Arlen Specter hopes for the Bradley effect

The true story of my weird encounter with the Republican senator's office and his odd remarks on race.

By Rebecca Traister

Published November 4, 2008 10:00PM (EST)

In today's pre-Election News of the Mind-Bogglingly Weird, on Monday I received an e-mail from Pennsylvania Sen. Arlen Specter's press secretary, in response to my weekend story about her boss appearing at a John McCain rally in Perkasie, Pa. In that story, I quoted Specter's rally remarks, in which he reassured the thousands of Republicans gathered to cheer McCain that there's still hope for a Republican victory in Pennsylvania on Tuesday, thanks to a "couple of hidden factors" in the race, the first of which is "that people answer pollsters one way but, in the secrecy of the ballot booth, vote the other way." In my piece, I described Specter as "crossing his fingers and hoping for racism."

In her note, Specter's press secretary acknowledged that description, and explained that she was including a transcript of the senator's subsequent appearance on CNN's "Late Edition Sunday," "where he amplifies these comments."

Um, OK.

In the attached portion of the transcript, Specter does indeed amplify the comments he made in Perkasie, telling Wolf Blitzer that "there are two imponderables" in the Pennsylvania polling. "One is how many people polling one way will vote differently within the secrecy of the ballot booth," and the other is "the enthusiasm of the base for Governor Palin."

Blitzer responds by asking, "Are you saying, let's just be blunt about this, Senator Specter, [that] there is what they call a Bradley effect potentially under way in your state whereby people go in and say they're going to vote for Obama but in the privacy of the voting booth, they won't vote for a black man?"

Specter answers, "Well, I don't like the Bradley effect categorization and I don't like the suggestion of racism. People are just different on polling and voting. We had a man, Frank Rizzo, who was the mayor here [in Philadelphia]. There was no racial question. He polled a lot better than he voted and I think that could happen this time without respect to race."

OK. Several things.

First of all, I have no doubt that Specter doesn't like the suggestion of racism, but it is hard to pretend as though it's not there, lurking quite visibly under the surface of his remarks about the "hidden factors" that could lead to a Republican upset in Pennsylvania. Also, he wasn't telling the big and raucous crowd in Perkasie that he didn't like the suggestion of racism. He was just telling them that they had reason to dream of an Election Day result different from the polling predictions, and that that reason involved a discrepancy between how people say they're going to vote and how they actually vote, a discrepancy that historically has been linked to the kinds of discomfort people feel when they go into "the privacy of the voting booth" and face the decision of whether to vote for a black candidate.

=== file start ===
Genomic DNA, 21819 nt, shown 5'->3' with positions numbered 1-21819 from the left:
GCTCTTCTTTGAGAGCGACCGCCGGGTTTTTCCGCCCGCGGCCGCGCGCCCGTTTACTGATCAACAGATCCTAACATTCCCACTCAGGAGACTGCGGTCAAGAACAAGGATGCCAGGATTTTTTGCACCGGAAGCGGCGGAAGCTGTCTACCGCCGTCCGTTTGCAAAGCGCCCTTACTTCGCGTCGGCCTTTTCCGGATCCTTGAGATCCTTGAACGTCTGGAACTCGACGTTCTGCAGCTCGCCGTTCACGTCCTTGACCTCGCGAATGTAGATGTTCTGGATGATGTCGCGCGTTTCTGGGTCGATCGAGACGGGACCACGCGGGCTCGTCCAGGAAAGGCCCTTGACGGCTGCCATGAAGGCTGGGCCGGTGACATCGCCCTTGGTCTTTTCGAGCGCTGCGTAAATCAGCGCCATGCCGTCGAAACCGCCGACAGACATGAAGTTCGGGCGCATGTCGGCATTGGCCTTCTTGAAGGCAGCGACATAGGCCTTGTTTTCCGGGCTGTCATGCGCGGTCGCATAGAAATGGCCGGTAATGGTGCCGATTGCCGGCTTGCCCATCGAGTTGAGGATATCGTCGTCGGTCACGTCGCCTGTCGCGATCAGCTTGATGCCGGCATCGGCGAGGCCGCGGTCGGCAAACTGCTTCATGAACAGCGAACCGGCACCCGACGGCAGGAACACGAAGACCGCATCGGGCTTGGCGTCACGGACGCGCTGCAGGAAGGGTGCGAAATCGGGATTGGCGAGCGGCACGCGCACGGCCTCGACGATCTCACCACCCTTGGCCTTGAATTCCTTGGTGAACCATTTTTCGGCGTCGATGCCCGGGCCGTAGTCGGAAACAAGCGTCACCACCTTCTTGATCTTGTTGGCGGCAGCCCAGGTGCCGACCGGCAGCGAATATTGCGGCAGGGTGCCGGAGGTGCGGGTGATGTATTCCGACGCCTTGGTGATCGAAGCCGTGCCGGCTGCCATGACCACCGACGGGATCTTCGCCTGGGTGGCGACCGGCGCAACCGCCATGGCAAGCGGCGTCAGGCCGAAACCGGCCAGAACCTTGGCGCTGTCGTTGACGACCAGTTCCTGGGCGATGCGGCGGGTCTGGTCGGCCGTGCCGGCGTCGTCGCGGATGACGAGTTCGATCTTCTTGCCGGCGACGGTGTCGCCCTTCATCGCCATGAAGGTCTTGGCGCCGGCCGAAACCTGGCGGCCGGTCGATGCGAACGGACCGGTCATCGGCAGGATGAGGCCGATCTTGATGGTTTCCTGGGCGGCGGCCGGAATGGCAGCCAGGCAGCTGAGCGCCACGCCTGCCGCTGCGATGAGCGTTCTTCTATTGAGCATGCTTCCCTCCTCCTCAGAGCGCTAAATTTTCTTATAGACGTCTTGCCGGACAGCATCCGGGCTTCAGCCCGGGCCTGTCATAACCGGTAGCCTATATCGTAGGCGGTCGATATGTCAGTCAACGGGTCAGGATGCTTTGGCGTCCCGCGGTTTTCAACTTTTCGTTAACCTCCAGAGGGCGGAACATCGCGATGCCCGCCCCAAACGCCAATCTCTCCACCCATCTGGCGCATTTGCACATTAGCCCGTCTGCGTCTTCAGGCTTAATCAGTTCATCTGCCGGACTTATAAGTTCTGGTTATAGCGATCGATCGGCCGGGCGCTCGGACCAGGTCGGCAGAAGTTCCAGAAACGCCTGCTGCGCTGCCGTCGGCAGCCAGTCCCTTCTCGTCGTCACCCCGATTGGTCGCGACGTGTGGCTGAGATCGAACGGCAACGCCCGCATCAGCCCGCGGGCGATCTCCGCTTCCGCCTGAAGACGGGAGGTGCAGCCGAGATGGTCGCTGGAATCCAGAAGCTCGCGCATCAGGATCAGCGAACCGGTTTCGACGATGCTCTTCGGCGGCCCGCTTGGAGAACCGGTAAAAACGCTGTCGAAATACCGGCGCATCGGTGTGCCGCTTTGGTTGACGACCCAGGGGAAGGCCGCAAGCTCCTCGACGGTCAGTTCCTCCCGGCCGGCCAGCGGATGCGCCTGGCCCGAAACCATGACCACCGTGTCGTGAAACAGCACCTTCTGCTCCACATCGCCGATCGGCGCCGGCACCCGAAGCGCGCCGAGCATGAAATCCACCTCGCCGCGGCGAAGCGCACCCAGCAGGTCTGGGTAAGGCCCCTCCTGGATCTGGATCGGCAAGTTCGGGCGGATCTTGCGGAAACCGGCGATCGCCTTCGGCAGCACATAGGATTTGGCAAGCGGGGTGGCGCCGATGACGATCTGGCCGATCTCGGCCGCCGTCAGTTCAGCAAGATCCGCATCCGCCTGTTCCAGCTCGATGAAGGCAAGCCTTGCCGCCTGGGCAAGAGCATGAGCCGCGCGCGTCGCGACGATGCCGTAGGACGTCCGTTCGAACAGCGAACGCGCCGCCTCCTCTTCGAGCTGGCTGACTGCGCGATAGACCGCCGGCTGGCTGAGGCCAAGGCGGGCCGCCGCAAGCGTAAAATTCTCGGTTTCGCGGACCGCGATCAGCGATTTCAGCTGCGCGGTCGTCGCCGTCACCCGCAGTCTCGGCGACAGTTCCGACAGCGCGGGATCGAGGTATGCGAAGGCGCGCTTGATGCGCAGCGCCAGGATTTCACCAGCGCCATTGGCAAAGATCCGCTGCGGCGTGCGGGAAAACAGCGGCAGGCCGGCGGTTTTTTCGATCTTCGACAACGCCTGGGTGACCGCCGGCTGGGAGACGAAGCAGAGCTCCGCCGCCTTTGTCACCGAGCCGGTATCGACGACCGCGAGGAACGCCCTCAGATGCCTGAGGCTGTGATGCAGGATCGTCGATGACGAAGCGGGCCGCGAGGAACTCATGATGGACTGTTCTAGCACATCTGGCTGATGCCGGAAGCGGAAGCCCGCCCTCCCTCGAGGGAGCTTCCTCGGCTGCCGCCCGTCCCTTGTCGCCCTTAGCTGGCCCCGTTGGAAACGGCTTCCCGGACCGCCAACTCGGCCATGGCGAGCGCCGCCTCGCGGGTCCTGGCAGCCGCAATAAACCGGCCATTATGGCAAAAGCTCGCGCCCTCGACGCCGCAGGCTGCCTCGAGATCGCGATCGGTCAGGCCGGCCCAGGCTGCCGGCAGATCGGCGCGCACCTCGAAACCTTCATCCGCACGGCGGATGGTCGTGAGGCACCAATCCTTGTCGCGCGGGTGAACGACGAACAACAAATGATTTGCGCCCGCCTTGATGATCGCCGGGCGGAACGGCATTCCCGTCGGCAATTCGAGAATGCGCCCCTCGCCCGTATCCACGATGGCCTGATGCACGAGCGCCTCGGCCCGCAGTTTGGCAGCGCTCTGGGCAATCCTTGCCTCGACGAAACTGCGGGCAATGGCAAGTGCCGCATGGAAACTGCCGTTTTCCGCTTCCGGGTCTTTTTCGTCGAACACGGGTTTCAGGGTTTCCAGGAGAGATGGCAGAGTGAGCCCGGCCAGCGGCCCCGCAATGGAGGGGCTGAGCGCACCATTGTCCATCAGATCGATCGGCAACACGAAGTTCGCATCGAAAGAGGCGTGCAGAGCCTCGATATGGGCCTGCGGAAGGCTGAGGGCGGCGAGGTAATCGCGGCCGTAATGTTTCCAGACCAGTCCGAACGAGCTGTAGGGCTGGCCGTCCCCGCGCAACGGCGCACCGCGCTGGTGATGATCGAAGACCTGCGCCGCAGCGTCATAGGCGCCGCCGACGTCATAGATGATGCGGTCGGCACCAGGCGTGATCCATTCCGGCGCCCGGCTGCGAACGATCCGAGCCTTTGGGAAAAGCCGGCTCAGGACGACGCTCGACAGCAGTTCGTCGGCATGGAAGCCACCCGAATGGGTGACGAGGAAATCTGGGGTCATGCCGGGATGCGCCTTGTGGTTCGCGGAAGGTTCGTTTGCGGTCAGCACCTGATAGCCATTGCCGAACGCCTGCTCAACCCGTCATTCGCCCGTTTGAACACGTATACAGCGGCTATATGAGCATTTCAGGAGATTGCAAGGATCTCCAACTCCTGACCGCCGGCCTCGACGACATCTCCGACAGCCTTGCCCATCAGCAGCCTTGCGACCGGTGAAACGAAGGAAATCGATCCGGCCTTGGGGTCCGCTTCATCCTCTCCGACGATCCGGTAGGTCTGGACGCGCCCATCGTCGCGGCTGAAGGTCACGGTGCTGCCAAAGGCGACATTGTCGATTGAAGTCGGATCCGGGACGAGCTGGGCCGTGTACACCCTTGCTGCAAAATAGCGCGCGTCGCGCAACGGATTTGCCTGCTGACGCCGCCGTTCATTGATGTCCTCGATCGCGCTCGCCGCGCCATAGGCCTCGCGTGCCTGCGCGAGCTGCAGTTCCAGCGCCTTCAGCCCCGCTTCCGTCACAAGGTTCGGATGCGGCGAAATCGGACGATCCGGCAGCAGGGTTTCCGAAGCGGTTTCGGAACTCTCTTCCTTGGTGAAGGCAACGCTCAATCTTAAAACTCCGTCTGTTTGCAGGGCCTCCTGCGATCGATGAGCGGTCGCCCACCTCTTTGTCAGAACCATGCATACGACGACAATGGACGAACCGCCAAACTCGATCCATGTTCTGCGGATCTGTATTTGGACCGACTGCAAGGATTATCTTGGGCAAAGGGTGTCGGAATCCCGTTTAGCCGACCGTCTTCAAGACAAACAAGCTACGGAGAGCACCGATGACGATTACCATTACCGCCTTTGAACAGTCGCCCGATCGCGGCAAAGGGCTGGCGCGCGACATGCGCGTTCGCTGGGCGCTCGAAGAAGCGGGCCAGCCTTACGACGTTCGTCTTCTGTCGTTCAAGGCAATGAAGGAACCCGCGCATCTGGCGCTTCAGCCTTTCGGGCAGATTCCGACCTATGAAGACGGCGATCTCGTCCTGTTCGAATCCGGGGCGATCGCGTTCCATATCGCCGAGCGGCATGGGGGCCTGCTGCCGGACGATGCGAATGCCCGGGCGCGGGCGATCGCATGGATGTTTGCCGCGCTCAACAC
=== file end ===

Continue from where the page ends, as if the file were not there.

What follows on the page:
Second, and this is a valuable tip for any politician: When trying to distance oneself from suggestions of racism, it is rarely -- actually, never -- a good idea to mention Frank Rizzo as part of your defense.

Rizzo's reputation in Philadelphia (and beyond!) is built largely on memories of his tenure as a Philadelphia police officer, during which he was charged, on more than one occasion, with beating suspects with a blackjack (charges were dismissed), and then, as police commissioner, personally led raids of gay clubs and coffee shops. In 1970, officers working under a Rizzo administration raided the headquarters of the Black Panthers, lining them up against an outside wall and forcing them to strip naked while news cameras clicked away. As mayor, Rizzo was frequently accused of making life difficult (to intolerable) for his city's black residents.

Even more perplexing than the thematic inconsistency of citing Rizzo is the specificity of Specter's argument. Rizzo is certainly tied to historical examples of polling-voting inconsistencies, but in ways that run absolutely counter to Specter's assertion that "there was no racial question." There was always a racial question when it came to Frank Rizzo. In the mayoral election of 1987, for which Rizzo switched his party affiliation from Democrat to Republican to run against incumbent African-American Mayor Wilson Goode, Goode was predicted to defeat Rizzo by a larger margin than he eventually did. So it wasn't, as Specter appears to be telling Blitzer, that Rizzo "polled a lot better than he voted," but that his opponent did. Moreover, the fantasy that this happened "without respect to race" does not take into account what yesterday's Philadelphia Inquirer, 20 years later, was still calling "the Rizzo effect," whereby "many voters apparently hadn't told pollsters they were backing Rizzo for fear of appearing racist."

So I'm not sure how the Blitzer conversation sheds new light on how Specter wasn't talking about racism, but thanks for the amplification!

Rebecca Traister

Rebecca Traister writes for Salon. She is the author of "Big Girls Don't Cry: The Election that Changed Everything for American Women" (Free Press). Follow @rtraister on Twitter.

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2008 Elections Arlen Specter D-pa.